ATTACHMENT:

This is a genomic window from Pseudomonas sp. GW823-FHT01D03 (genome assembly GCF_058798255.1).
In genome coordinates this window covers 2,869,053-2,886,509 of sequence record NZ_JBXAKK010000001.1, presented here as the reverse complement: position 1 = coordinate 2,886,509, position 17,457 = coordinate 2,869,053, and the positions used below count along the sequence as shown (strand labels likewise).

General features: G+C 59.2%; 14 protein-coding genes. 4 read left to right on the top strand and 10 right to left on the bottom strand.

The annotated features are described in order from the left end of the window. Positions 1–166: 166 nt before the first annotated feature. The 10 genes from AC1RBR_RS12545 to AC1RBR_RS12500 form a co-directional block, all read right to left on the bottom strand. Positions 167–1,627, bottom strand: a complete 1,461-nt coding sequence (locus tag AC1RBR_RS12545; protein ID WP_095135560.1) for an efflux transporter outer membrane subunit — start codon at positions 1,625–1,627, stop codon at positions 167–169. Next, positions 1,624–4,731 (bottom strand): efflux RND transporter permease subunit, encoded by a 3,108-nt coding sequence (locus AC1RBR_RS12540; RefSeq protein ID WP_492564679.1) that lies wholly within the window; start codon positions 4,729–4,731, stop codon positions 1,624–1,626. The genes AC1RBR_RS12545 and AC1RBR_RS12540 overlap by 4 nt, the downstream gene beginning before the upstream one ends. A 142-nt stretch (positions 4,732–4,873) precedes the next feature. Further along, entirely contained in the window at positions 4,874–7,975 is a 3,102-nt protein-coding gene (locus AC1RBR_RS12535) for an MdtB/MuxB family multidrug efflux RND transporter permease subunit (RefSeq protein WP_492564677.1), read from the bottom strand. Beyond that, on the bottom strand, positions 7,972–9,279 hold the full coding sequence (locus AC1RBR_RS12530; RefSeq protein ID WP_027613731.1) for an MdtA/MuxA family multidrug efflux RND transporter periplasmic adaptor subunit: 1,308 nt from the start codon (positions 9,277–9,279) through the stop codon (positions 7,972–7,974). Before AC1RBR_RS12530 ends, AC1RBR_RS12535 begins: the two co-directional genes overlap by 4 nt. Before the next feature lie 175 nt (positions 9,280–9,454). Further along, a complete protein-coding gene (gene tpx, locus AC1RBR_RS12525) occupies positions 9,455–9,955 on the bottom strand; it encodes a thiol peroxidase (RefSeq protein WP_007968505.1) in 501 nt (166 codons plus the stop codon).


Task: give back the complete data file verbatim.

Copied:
This is a genomic window from Pseudomonas sp. GW823-FHT01D03 (genome assembly GCF_058798255.1).
In genome coordinates this window covers 2,869,053-2,886,509 of sequence record NZ_JBXAKK010000001.1, presented here as the reverse complement: position 1 = coordinate 2,886,509, position 17,457 = coordinate 2,869,053, and the positions used below count along the sequence as shown (strand labels likewise).

General features: G+C 59.2%; 14 protein-coding genes. 4 read left to right on the top strand and 10 right to left on the bottom strand.

The annotated features are described in order from the left end of the window. Positions 1–166: 166 nt before the first annotated feature. The 10 genes from AC1RBR_RS12545 to AC1RBR_RS12500 form a co-directional block, all read right to left on the bottom strand. Positions 167–1,627, bottom strand: a complete 1,461-nt coding sequence (locus tag AC1RBR_RS12545; protein ID WP_095135560.1) for an efflux transporter outer membrane subunit — start codon at positions 1,625–1,627, stop codon at positions 167–169. Next, positions 1,624–4,731 (bottom strand): efflux RND transporter permease subunit, encoded by a 3,108-nt coding sequence (locus AC1RBR_RS12540; RefSeq protein ID WP_492564679.1) that lies wholly within the window; start codon positions 4,729–4,731, stop codon positions 1,624–1,626. The genes AC1RBR_RS12545 and AC1RBR_RS12540 overlap by 4 nt, the downstream gene beginning before the upstream one ends. A 142-nt stretch (positions 4,732–4,873) precedes the next feature. Further along, entirely contained in the window at positions 4,874–7,975 is a 3,102-nt protein-coding gene (locus AC1RBR_RS12535) for an MdtB/MuxB family multidrug efflux RND transporter permease subunit (RefSeq protein WP_492564677.1), read from the bottom strand. Beyond that, on the bottom strand, positions 7,972–9,279 hold the full coding sequence (locus AC1RBR_RS12530; RefSeq protein ID WP_027613731.1) for an MdtA/MuxA family multidrug efflux RND transporter periplasmic adaptor subunit: 1,308 nt from the start codon (positions 9,277–9,279) through the stop codon (positions 7,972–7,974). Before AC1RBR_RS12530 ends, AC1RBR_RS12535 begins: the two co-directional genes overlap by 4 nt. Before the next feature lie 175 nt (positions 9,280–9,454). Further along, a complete protein-coding gene (gene tpx, locus AC1RBR_RS12525) occupies positions 9,455–9,955 on the bottom strand; it encodes a thiol peroxidase (RefSeq protein WP_007968505.1) in 501 nt (166 codons plus the stop codon).